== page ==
The lone voice of the piano unveiled Sergei Rachmaninoff‘s Piano Concerto No. 2, starting with a series of powerful, brooding chords. With each play, a heightened sense of foreboding, and the tension quickly escalated into a breaking point that erupted into scaled musical statement that reverberated throughout the concerto.
The passion, whether uttered through powerful arpeggios or sweet romantic melodies, came rolling like waves unrelentingly, leaving one breathless with the distilled essence of love—both the pleasure of love anticipated and the pain of love unfulfilled.
The performance, performed by pianist Boris Giltburg, Pacific Symphony and guest conductor Ben Gernon, was a pursuit of the Romantic conception of the sublime. The state of being, a Romantic ideal, believes that the most memorable experience is not made up of pleasure alone, but also suffering.
Segerstrom Center for the Arts
May 31—June 2 2018
Sergei Prokofiev Russian Overture Op. 72
Sergei Rachmaninoff Concerto No. 2
Igor Stravinsky Petrushka (1947 version)
Stepping into Tom Clark’s apartment is like entering into a museum of music memorabilia. An Exposicion de la Habana ’68 poster, printed in art nouveau style, hangs on the wall. A large bookshelf holds his impressive record (thousands) collection. Displayed on the bookshelf are four thumb-high Beatles figurines, a 1954 Roy Roger & Dale Evans Double R Bar Ranch lunchbox, Hank Williams record (Luke the Drifter), Pan Am toy airplane and a Remo drumhead autographed by the rock ‘n’ roll band, The Crickets. He owns over a hundred guitars (six on display in the living room, 30 in his bedroom closet and the rest in storage) and 67 vintage cowboy shirts.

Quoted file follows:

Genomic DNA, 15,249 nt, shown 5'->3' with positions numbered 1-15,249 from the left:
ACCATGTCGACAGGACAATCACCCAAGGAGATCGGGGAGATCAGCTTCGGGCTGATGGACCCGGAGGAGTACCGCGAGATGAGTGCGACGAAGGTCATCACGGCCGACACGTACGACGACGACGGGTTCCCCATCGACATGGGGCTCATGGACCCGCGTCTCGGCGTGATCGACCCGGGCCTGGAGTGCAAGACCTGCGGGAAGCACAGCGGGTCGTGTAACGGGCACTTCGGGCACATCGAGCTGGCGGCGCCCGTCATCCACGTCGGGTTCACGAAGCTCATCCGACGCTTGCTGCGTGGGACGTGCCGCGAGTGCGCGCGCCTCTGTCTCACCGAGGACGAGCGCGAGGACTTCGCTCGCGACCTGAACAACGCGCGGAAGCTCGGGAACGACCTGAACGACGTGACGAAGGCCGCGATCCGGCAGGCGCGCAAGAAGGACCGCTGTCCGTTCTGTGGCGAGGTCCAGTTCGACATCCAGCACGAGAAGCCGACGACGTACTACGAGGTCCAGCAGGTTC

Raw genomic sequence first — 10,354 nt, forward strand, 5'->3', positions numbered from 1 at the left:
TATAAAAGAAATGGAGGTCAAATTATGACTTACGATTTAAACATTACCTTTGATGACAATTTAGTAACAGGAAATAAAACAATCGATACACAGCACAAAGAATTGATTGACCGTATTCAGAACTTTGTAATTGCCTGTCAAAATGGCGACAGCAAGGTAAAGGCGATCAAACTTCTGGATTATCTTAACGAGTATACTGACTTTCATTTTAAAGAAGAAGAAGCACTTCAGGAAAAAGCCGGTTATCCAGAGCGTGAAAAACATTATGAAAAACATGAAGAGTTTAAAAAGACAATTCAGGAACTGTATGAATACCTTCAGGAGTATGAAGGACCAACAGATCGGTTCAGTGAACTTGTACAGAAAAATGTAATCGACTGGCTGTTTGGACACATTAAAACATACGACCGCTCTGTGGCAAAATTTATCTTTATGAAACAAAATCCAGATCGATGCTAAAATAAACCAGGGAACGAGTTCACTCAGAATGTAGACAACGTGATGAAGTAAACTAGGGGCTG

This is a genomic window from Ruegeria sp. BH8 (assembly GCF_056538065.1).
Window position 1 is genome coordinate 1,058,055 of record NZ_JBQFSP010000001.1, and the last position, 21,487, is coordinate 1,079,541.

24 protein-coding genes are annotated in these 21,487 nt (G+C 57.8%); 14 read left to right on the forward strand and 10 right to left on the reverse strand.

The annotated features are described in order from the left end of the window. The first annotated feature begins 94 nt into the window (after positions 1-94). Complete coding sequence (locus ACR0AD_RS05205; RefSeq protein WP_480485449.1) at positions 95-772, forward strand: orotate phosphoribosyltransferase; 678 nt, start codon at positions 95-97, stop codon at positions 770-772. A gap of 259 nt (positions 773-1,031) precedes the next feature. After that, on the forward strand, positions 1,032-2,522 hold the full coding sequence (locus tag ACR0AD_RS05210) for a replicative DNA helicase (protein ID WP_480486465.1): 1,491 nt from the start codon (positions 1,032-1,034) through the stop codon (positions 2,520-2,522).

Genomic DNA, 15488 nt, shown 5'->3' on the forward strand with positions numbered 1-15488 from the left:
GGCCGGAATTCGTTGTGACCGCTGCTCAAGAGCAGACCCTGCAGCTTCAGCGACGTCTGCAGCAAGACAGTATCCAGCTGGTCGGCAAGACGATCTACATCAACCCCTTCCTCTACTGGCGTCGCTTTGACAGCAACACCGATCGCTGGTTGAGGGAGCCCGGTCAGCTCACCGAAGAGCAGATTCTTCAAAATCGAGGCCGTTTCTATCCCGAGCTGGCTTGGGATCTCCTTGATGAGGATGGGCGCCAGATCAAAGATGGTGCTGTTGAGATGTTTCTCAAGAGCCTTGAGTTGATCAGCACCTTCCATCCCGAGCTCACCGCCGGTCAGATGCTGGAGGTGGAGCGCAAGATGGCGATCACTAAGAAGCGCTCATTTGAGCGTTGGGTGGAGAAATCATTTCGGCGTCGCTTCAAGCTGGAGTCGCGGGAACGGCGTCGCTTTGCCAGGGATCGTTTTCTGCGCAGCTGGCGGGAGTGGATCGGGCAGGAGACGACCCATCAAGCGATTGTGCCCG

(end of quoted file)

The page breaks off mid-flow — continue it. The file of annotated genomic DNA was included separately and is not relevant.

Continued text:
That is a heap load of stuff. Clark (48), a musician with his own band Tom Clark and the High Action Boys, attributes this tendency to his father, who was an antique toy collector and salesman. To his friends, Tom is known as the Clark-ivist, like the archivist. An archivist is not a collector — someone who accumulates things. An archivist is someone who preserves, organizes and curates his collection.Continue reading →
Tall, lanky and thin as a pencil, Antonio “Sunny” Balzano is the beloved owner of Sunny’s Bar in Red Hook, Brooklyn. Dating back to 1850s, the bar passed from his great grandfather to his grandfather to his father to his uncle and then Sunny. After taking over in 1994, Sunny unintentionally transformed the tiny bar into something trendy.
How? He and his friends — artists, musicians — simply hung out at the bar, drinking and having a grand time.
Grand, is one of Sunny’s favorite phrases.
Gentle and sweet, Sunny speaks with an Irish accent (even though he is Italian). “I love it” sounded like “I lurve it.” He attributes his accent to his early days as an aspiring actor and love for theatricality.
Alex Gabriel McKanze is not your typical tour guide. Born and raised in the Paris suburbs, he identifies himself as Italian American with French culture (the American side, since it does really exist, is German, British and Cherokee). He speaks five languages fluently, English, French, German, Italian and Spanish, as well as a little Portuguese and Latin.
As a freelance tour guide for Great New York Tours, he’s a walking encyclopedia. Even with a hangover, he can tell you that Henry Hudson discovered the Hudson River in 1609 (adding snidely, “Because the Native Americans obviously never saw it before”).
A 22-year-old with great ambition, McKanze speaks of his love for the “rhythm” of the city. To him, New York is work work work, and he loves it. He doesn’t know where his music will take him, but he is more than okay with that. He just wants to play.
I love it [Jazz]. It’s always new and it’s endless combination. And it’s also because you catch a moment that’s unique. Every time it’s different. I do not play the same song twice.